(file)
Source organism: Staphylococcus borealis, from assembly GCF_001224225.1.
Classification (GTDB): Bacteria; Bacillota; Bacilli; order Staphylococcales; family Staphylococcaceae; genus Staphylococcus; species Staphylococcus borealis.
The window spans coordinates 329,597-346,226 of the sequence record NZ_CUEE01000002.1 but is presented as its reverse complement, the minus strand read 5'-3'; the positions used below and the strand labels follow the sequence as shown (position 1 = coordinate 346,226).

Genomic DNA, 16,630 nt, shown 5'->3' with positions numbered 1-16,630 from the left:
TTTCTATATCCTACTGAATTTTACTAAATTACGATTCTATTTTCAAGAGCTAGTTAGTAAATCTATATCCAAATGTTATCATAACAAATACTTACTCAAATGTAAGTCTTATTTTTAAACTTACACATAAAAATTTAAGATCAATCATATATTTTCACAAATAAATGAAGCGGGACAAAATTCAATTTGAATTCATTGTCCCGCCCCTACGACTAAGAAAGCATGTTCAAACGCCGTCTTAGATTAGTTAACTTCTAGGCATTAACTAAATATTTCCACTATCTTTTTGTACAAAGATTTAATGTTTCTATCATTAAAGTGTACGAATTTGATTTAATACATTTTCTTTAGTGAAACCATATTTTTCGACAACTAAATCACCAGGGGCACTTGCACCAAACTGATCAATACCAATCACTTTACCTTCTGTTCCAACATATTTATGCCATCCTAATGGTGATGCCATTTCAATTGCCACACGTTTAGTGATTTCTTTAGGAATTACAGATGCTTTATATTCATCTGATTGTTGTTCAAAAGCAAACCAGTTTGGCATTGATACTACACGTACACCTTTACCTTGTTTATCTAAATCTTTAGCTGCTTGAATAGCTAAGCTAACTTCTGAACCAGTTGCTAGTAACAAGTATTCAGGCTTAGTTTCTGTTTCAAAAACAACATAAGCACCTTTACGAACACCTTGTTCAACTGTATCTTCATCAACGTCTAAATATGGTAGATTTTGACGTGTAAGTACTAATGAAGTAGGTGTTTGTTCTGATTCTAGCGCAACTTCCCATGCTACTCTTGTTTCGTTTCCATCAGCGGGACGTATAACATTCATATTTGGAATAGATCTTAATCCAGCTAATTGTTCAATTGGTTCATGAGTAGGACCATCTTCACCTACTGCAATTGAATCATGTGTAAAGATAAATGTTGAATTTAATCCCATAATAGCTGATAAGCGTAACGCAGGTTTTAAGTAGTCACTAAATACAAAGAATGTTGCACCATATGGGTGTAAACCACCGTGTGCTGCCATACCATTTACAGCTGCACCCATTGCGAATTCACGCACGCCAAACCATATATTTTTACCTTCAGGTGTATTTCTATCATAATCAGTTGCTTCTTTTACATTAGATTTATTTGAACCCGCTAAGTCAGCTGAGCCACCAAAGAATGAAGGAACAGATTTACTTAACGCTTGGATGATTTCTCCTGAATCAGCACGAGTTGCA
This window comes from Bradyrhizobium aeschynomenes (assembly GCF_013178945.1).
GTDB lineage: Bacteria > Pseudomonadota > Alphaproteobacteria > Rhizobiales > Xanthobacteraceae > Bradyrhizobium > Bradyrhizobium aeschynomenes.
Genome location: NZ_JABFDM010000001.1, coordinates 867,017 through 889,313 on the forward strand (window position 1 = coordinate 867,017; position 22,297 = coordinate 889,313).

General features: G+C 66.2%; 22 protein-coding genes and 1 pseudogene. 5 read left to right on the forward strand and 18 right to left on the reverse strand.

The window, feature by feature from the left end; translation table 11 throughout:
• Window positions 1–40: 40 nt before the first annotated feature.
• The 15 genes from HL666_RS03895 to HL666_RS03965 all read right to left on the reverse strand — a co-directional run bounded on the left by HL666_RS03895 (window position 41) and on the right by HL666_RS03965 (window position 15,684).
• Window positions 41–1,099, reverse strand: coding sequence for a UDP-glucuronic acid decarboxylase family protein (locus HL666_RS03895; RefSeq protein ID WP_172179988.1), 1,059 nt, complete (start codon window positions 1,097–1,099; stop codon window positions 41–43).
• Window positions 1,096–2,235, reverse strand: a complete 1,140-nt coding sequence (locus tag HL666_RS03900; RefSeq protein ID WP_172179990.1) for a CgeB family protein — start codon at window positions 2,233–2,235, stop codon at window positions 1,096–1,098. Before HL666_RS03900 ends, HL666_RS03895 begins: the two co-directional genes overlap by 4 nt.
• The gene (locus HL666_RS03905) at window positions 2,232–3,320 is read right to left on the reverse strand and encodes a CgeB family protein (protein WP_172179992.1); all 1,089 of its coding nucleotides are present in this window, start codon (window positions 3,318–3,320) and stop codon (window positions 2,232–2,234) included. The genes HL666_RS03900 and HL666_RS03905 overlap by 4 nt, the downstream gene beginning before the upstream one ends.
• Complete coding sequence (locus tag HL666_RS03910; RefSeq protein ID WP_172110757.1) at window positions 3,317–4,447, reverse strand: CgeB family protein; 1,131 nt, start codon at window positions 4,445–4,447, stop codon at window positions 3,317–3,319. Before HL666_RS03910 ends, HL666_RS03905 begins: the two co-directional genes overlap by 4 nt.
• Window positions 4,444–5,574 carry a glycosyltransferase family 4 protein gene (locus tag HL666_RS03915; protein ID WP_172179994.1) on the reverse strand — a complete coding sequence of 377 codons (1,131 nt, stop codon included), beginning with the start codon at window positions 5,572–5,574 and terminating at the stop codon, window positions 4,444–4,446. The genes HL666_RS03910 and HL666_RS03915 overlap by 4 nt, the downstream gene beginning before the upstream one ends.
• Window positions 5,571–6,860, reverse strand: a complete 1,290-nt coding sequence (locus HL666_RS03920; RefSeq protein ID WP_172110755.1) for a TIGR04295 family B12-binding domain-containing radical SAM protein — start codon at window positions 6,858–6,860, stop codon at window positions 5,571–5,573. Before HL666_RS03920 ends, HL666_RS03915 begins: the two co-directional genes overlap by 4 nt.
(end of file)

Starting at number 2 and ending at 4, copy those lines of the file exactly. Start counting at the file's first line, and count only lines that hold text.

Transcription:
Classification (GTDB): Bacteria; Bacillota; Bacilli; order Staphylococcales; family Staphylococcaceae; genus Staphylococcus; species Staphylococcus borealis.
The window spans coordinates 329,597-346,226 of the sequence record NZ_CUEE01000002.1 but is presented as its reverse complement, the minus strand read 5'-3'; the positions used below and the strand labels follow the sequence as shown (position 1 = coordinate 346,226).

Genomic DNA, 16,630 nt, shown 5'->3' with positions numbered 1-16,630 from the left: